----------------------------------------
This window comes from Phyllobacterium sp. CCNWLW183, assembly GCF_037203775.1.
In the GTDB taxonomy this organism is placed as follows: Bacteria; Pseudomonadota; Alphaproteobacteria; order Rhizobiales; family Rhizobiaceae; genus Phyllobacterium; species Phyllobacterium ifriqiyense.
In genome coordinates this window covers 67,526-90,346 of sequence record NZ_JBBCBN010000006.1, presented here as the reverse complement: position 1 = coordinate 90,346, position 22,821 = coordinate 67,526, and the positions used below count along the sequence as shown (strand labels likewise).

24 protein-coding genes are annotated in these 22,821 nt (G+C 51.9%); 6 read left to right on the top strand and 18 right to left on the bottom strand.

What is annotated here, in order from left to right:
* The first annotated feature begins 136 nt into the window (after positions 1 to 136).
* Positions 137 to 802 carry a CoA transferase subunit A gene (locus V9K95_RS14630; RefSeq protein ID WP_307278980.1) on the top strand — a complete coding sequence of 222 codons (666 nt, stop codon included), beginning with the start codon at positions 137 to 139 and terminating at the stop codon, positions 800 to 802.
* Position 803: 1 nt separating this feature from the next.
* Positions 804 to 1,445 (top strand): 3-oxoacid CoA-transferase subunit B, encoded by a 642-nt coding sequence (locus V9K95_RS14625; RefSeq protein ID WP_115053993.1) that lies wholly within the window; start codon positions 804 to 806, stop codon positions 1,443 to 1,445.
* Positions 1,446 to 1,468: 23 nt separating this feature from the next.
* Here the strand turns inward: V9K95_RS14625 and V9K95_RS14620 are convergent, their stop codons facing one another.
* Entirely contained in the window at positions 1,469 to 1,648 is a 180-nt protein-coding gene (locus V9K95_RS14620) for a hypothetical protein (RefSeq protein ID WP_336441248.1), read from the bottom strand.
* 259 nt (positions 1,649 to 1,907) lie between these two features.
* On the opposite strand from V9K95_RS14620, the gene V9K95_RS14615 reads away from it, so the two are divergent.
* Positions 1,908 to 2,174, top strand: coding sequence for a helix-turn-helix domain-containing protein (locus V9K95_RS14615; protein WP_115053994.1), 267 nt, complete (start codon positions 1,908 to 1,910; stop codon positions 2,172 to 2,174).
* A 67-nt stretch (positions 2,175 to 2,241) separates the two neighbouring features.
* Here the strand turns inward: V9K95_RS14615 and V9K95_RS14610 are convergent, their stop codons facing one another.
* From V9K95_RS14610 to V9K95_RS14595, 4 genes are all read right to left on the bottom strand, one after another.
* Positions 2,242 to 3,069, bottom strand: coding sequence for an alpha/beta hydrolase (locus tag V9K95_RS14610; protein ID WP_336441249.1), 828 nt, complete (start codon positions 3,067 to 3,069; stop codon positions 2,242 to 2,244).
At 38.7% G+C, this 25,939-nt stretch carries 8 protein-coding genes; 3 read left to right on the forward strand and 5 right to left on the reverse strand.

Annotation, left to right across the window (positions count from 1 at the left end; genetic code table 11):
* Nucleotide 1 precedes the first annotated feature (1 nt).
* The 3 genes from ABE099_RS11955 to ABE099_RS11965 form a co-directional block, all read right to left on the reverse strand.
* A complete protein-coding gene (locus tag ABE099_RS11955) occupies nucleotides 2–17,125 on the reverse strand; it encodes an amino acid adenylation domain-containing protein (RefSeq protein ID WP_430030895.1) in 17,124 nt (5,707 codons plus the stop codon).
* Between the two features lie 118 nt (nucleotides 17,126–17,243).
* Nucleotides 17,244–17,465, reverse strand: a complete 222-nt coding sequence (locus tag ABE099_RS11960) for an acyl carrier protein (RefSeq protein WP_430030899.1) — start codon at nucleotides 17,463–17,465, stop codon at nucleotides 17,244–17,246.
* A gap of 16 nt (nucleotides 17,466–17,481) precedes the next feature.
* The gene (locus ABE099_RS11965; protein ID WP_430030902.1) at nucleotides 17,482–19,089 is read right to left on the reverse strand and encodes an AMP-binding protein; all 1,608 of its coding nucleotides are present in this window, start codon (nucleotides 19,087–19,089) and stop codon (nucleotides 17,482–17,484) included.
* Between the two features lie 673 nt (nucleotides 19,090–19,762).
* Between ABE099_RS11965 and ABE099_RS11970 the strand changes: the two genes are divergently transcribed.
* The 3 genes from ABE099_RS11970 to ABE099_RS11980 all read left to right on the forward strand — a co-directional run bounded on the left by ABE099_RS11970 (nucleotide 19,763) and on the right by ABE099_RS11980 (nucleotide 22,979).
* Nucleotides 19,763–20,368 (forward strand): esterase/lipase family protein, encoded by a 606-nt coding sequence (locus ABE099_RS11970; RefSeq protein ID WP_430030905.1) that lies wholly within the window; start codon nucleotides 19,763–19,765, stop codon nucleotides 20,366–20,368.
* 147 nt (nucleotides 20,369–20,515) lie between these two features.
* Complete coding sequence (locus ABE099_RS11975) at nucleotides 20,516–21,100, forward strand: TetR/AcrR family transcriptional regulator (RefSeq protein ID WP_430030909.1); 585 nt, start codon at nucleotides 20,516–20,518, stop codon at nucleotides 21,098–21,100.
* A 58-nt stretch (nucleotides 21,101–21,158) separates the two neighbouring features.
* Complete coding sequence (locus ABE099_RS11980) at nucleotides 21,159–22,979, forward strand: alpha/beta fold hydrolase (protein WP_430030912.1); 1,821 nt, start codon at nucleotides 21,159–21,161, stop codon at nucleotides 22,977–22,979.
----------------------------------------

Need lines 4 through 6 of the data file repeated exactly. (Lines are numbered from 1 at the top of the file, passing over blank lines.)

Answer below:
24 protein-coding genes are annotated in these 22,821 nt (G+C 51.9%); 6 read left to right on the top strand and 18 right to left on the bottom strand.

What is annotated here, in order from left to right:
* The first annotated feature begins 136 nt into the window (after positions 1 to 136).